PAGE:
In this study, we tested two unique algorithms to identify patients with AKI at presentation to the emergency department and three unique algorithms to identify patients at hospital admission. Each of these algorithms used the ICD-10 code N17×, but varied the possible diagnosis types. In the Emergency Department Cohort, we examined the code: (1) as the main problem (referred to as ‘main diagnosis’) or (2) in any of the 10 potential diagnostic fields with any diagnosis type (referred to as ‘all diagnoses’). In the Hospitalised Cohort, we examined the code: (1) as the diagnosis type of ‘M’ (most responsible; referred to as the ‘most responsible diagnosis’), (2) as the diagnosis type of ‘1’ (pre-admit comorbidity; referred to as ‘admission diagnosis’) or (3) in any one of the 25 potential diagnosis fields with any diagnosis type (referred to as ‘all diagnoses’).

Statistical analysis

We used descriptive statistics to summarise demographic characteristics, comorbidities, prescription drug claim information and baseline laboratory measurements for patients in both settings. We calculated sensitivity, specificity, positive-predictive value and negative-predictive value for each diagnostic coding algorithm (formulas presented in online supplementary table S1). We calculated 95% CI for single proportions using the Wilson Score method.30 We performed these calculations against the four reference standard definitions. We expressed the changes in patient serum creatinine concentration from the baseline as medians with IQR and we compared the means using the Mann-Whitney test. We conducted all analyses using the SAS (Statistical Analysis Software) V.9.2 (SAS Institute Incorporated, Cary, North Carolina, USA, 2008).

Results

We identified a total of 36 049 patients for the Emergency Department Cohort and 38 566 patients for the Hospitalised Cohort. Baseline characteristics of the two cohorts are presented in table 1, including the proportion of patients who satisfied different definitions of AKI. For example, 294 (0.8%) and 567 (1.5%) patients satisfied the RIFLE Injury definition of AKI (defined by ≥2-fold increase in serum creatinine concentration), in each cohort, respectively.

Table 1
Baseline characteristics for patients in the Emergency Department and Hospitalised Cohorts

The diagnostic performance of the various coding algorithms is presented in table 2. For both types of hospital encounters, ‘all diagnoses’ was the best performing ICD-10 N17× coding algorithm. At presentation to the emergency department, the sensitivity of the ICD-10 code for the RIFLE Injury definition of AKI (≥2-fold increase in serum creatinine concentration from the baseline) was 37.4% (95% CI 32.1% to 43.1%).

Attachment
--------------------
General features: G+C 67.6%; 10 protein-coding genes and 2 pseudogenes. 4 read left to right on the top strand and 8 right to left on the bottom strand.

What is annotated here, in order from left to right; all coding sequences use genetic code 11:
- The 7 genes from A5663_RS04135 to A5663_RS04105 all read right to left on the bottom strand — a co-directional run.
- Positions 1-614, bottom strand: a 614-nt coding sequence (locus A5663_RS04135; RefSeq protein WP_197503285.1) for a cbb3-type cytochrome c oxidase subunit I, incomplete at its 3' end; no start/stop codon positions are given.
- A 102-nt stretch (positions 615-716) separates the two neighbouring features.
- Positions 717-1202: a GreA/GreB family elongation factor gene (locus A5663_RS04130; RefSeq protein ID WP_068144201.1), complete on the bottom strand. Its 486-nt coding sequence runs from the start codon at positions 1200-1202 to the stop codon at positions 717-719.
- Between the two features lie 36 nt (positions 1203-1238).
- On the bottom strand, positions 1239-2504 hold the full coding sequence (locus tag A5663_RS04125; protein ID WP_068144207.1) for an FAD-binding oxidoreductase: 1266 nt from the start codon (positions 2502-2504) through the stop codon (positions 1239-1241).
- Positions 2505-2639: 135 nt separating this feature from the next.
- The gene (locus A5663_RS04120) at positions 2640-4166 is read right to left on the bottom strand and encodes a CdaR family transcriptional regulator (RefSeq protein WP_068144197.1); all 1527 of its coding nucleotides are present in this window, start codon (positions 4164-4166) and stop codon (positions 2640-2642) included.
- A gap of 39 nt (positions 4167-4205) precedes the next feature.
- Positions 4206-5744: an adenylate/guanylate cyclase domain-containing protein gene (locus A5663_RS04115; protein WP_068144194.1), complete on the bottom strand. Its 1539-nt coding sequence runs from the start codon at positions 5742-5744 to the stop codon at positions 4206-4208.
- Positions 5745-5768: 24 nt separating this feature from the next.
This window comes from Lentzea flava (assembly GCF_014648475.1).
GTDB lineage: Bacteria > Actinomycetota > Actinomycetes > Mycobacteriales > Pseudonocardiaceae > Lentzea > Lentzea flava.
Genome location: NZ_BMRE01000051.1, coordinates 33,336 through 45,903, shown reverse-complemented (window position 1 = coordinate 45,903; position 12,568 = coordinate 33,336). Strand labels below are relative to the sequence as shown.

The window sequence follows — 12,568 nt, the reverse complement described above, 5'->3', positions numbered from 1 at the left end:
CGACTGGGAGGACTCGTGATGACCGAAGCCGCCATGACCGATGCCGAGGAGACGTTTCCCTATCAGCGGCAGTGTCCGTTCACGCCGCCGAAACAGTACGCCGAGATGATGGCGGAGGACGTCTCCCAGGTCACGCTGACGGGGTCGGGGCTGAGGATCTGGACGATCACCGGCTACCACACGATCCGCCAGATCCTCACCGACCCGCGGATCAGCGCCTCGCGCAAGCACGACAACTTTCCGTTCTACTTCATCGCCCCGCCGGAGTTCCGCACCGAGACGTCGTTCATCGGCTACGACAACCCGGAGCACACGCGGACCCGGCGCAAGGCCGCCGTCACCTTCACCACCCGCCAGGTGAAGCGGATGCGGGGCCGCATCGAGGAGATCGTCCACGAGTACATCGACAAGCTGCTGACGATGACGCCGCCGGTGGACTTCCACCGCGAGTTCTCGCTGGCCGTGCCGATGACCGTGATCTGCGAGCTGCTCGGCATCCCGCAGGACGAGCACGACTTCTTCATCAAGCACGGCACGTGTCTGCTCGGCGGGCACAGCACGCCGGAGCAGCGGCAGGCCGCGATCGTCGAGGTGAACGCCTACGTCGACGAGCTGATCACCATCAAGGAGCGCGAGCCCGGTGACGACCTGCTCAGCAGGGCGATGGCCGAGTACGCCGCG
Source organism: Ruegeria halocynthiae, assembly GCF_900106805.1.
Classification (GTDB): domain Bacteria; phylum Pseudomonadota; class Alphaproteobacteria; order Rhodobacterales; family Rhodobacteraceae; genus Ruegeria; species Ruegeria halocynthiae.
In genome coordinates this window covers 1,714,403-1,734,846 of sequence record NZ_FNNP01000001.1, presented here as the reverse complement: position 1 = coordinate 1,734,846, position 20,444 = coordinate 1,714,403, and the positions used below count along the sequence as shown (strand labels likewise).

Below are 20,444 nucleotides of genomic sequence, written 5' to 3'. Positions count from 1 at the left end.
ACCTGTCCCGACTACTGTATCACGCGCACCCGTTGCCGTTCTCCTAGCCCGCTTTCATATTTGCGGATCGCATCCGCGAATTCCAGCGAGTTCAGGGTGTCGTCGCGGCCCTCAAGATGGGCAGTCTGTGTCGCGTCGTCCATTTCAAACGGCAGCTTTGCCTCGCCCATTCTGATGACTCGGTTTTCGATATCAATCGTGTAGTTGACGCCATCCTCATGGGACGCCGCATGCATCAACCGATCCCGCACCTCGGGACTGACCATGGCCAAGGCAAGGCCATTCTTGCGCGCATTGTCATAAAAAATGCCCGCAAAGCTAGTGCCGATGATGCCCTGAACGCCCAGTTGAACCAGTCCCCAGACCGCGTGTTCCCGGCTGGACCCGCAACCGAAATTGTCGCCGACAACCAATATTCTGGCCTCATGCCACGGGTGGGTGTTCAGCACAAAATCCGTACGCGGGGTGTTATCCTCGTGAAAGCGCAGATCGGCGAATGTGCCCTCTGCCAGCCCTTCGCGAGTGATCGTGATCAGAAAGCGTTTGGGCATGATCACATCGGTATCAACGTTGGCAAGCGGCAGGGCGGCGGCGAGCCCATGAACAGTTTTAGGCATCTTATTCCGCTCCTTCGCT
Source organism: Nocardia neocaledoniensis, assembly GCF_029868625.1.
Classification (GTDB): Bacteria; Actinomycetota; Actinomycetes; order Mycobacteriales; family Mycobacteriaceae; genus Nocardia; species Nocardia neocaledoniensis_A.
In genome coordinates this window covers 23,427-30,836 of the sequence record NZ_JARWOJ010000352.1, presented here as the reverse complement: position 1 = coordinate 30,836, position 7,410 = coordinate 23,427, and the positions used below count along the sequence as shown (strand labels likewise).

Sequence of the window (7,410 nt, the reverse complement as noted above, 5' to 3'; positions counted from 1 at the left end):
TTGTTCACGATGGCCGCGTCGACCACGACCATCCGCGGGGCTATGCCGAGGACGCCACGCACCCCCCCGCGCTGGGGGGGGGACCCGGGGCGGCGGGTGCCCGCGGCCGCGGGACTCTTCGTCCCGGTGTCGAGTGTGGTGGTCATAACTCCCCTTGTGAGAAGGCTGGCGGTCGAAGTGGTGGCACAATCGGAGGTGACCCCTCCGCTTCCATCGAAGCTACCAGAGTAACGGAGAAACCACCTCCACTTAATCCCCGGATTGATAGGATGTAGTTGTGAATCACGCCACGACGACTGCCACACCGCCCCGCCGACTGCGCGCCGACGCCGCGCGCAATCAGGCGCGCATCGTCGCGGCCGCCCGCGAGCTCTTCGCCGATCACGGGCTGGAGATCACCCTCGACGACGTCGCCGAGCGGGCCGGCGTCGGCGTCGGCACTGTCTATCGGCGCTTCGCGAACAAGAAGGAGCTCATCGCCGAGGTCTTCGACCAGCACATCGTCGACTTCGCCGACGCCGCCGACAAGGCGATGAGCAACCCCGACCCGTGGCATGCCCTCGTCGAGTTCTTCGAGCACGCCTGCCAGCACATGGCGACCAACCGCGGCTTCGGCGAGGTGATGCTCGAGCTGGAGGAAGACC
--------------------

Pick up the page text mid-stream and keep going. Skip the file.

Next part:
Table 2
Diagnostic performance characteristics of three different algorithms for ICD-10 code N17× using four different serum creatinine-based definitions of AKI as the reference standard

Sensitivities were higher at hospital admission than at presentation to the emergency department for all four serum creatinine-based definitions of AKI. For example, at hospital admission, the sensitivity of the code for the RIFLE Injury definition was 61.6% (95% CI 57.5% to 65.5%). The sensitivity of the code improved for more severe definitions of AKI, peaking at the RIFLE Injury definition. There was no substantial difference in specificity for both types of hospital encounters, with values greater than 95% in both settings. The positive-predictive value of the code decreased for more severe definitions of AKI, with a nadir at the RIFLE Injury definition in both settings.

The absolute change in serum creatinine (the peak value—the baseline value) and relative change in serum creatinine ((the peak value—the baseline value)/the baseline value)) for patients with hospital encounters who were positive and negative for the ICD-10 N17× code are presented in table 3. When considering the ‘all diagnoses’ algorithm, 1.2% of patients at presentation to the emergency department and 5.2% of patients at hospital admission were code positive for AKI.

Table 3
Change in serum creatinine concentration from the baseline in all patients with and without the ICD-10 N17× code for AKI (referred to as code positive and code negative)

The median (IQR) absolute change in serum creatinine concentration for code positive patients was 133 (62 to 288) μmol/l and 98 (43 to 200) μmol/l in each setting, respectively. The change for code negative patients was 2 (−8 to 14) μmol/l and 6 (−4 to 20) μmol/l in each setting, respectively.